6 furlongs – Saturday 8:35 a.m. EDT

Three-time Group 1 winner Advertise (4-1) is the class of the field, but can he win on a bottomless course? That being in doubt, my money will be on Hello Youmzain (11-2), winner of the Group 1 Sprint Cup on a soft Haydock course last month. The 5-year-old mare One Master (11-2) is getting late money thanks to her win in the Group 1 Forêt on a very soft course at ParisLongchamp, but that was only two weeks ago. That is a quick turnaround from a testing race.

 

$579,384 Group 2 Long Distance Cup

1 15/16 miles – Saturday 9:10 a.m. EDT

Stradivarius (1-2) has won 10 in a row for trainer John Gosden and jockey Frankie Dettori, including this race last year and this spring’s Ascot Gold Cup over 2½ miles. Mekong (25-1) is worth a look underneath thanks to a seven-length handicap win last year at Haydock on heavy turf. By the way, because of all the rain lately and the wear and tear on Ascot’s primary turf track, the Long Distance Cup, the Fillies & Mares and the Champion Stakes will be run on the inner course normally used for steeplechases, shaving about 100 yards off each race and providing turf that may be new enough to merit a rating of soft.

 

$708,136 G1 Fillies & Mares

1 7/16 miles – Saturday 9:45 a.m. EDT

Gosden and Dettori also team on this race’s favorite – Star Catcher (13-8) – winner of a taxing Prix Vermeille two weeks ago in Paris. Stable mate Anapurna (4-1) and Tarnawa (13-2) also have shown the ability to win on sodden ground. For value’s sake I am turning to Fleeting (7-1), the Coolmore 3-year-old that finished a competitive second in the Opéra at ParisLongchamp.

 

$1,416,272 G1 Queen Elizabeth II

Straight mile – Saturday 10:20 a.m. EDT

Winner of six in a row including the Wildenstein two weeks ago in France, The Revenant (5-2) looks too good for the rest of this field. Curiously, trainer Francis Graffard is adding a hood, perhaps trying to avoid a repeat of the distracted albeit victorious effort in Paris. Late money has come in on Century Dream (14-1), third in this race last year. He could pay a nice price just hitting the board.

 

$1,749,417 G1 British Champion

1¼ miles – Saturday 11 a.m. EDT

In a less than stellar field, Magical (7-4) won’t have her rival Enable to deal with as she tries to go one better than her win in last year’s Filly & Mare. The mid-pack running Coronet (7-2) is my choice since she could pick up the pieces if the early pace is too quick. My swing for the fences – or for the cricket ropes – is underneath with Pondus (22-1), the longest shot on the board that has finished second in his last two starts on heavy or soft turf.

 

For those who will be up very late in the west or overnight in the east, here are my opinions on Australia’s two big races Saturday – or late Friday – or whatever.

 

$9,549,400 The Everest – Randwick

6 furlongs – Saturday 1:15 a.m. EDT

While course horse Santa Ana Lane (7-2) and glorified miler Arcadian Queen (7-2) are the co-favorites with California names, this has turned into the No Respect Special. The 7-year-old Redzel (10-1) won the first two runnings of this race in 2017 and 2018. Ten Sovereigns (25-1) shipped in from Ireland for Aidan O’Brien, and his jockey Ryan Moore is skipping Ascot in hopes of taking 10 percent of the $4.7 million winner’s purse with him out of Australia. With no rain in the Sydney forecast, the ground should be good, which is to Ten Sovereigns’s liking. One could do worse than betting an each-way ticket on him and Redzel.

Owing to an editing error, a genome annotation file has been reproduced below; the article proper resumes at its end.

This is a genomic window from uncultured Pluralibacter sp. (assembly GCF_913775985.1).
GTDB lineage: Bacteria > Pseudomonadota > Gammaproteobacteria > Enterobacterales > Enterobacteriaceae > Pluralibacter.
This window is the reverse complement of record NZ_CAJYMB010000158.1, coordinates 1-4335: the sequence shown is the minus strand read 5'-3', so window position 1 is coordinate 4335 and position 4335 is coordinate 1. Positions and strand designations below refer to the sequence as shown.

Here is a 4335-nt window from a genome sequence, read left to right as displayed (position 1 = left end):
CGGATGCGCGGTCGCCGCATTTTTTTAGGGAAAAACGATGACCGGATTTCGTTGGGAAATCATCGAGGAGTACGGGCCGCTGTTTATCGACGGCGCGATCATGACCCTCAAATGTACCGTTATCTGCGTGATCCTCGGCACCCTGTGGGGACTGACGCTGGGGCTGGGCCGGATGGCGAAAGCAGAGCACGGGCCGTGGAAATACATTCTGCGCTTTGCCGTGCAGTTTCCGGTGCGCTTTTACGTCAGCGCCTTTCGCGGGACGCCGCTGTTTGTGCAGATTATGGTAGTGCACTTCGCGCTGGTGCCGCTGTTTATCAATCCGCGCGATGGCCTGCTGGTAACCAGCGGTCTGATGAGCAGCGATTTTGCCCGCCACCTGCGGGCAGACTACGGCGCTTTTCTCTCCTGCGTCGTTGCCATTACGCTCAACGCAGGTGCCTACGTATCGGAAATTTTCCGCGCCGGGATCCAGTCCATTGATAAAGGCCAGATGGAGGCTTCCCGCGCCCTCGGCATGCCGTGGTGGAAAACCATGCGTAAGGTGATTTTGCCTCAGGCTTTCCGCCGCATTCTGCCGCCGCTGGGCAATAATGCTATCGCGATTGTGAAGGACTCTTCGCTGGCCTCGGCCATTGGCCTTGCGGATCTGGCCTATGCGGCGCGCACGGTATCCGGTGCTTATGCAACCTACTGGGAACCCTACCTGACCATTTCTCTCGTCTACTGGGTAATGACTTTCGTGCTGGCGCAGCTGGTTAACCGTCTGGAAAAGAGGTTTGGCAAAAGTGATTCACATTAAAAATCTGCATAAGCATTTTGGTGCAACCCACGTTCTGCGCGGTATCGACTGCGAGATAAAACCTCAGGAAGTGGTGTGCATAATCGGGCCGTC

$3,412,825 Group 1 Caulfield Cup

1½ miles – Saturday 2:15 a.m. EDT

On what is expected to be a wet Melbourne day with a soft track, the Juddmonte 6-year-old gelding Finche (6-1) is the favorite. He is coming off last year’s fourth-place finish in the Melbourne Cup and a second-place effort two weeks ago in the Turnbull Stakes prep at nearby Flemington. But that was on better ground. My lean is to Vow And Declare (8-1), a 4-year-old closer that should like the added distance, and The Chosen One (16-1), a Group 2 winner on this course and at this distance that will be carrying much less weight.

 

Racing notes and opinions

 

Instead of becoming a broodmare next spring, Enable is coming back to race in 2020, a burst of good news for racing fans that was announced Wednesday by Juddmonte Farms racing manager Lord Teddy Grimthorpe. “She has come out of (her second-place finish in) the Prix de l’Arc de Triomphe in good form and will not race again this year,” the Juddmonte website said. “Her racing program will be determined entirely on her well-being, so no racing plans will be announced at this stage. The (Arc) remains an important target.” Enable will again next fall try to become the first horse to win three Arcs.

 

Rejecting the Classic and the Sprint, owner Rick Porter decided to put Arkansas Derby winner Omaha Beach into the Breeders’ Cup Dirt Mile. “We put our heads together, and that’s the decision,” trainer Rick Mandella said Thursday. This makes total sense. Omaha Beach’s win in the Santa Anita Sprint Championship was always meant to be little more than a paid workout, and the fact that he has never raced more than nine furlongs made the 1¼-mile Classic a competitive risk. Now this sets up a terrific showdown between Omaha Beach, Catalina Cruiser, Mitole and Improbable. In futures betting off shore and overseas, Catalina Cruiser is best priced at 7-2; Omaha Beach 4-1, Mitole 5-1 and Improbable 9-1.

 

Ron Flatter’s weekly racing column is posted every Friday morning at VSiN.com. It appears more frequently during coverage of big races. You may also hear the Ron Flatter Racing Pod posted Friday mornings at VSiN.com/podcasts. Racing Post’s Lee Mottershead handicaps the five big races on Saturday’s British Champions card, and he discusses this weekend’s Australian features – the $9.5 million Everest and the Group 1 Caulfield Cup. Longtime sports writer Rob Miech talks about his new book Sports Betting for Winners. There is also Twitter feedback about the upcoming Breeders’ Cup. The RFRP is also available via Apple, Google and Stitcher and at VSiN.com/podcasts.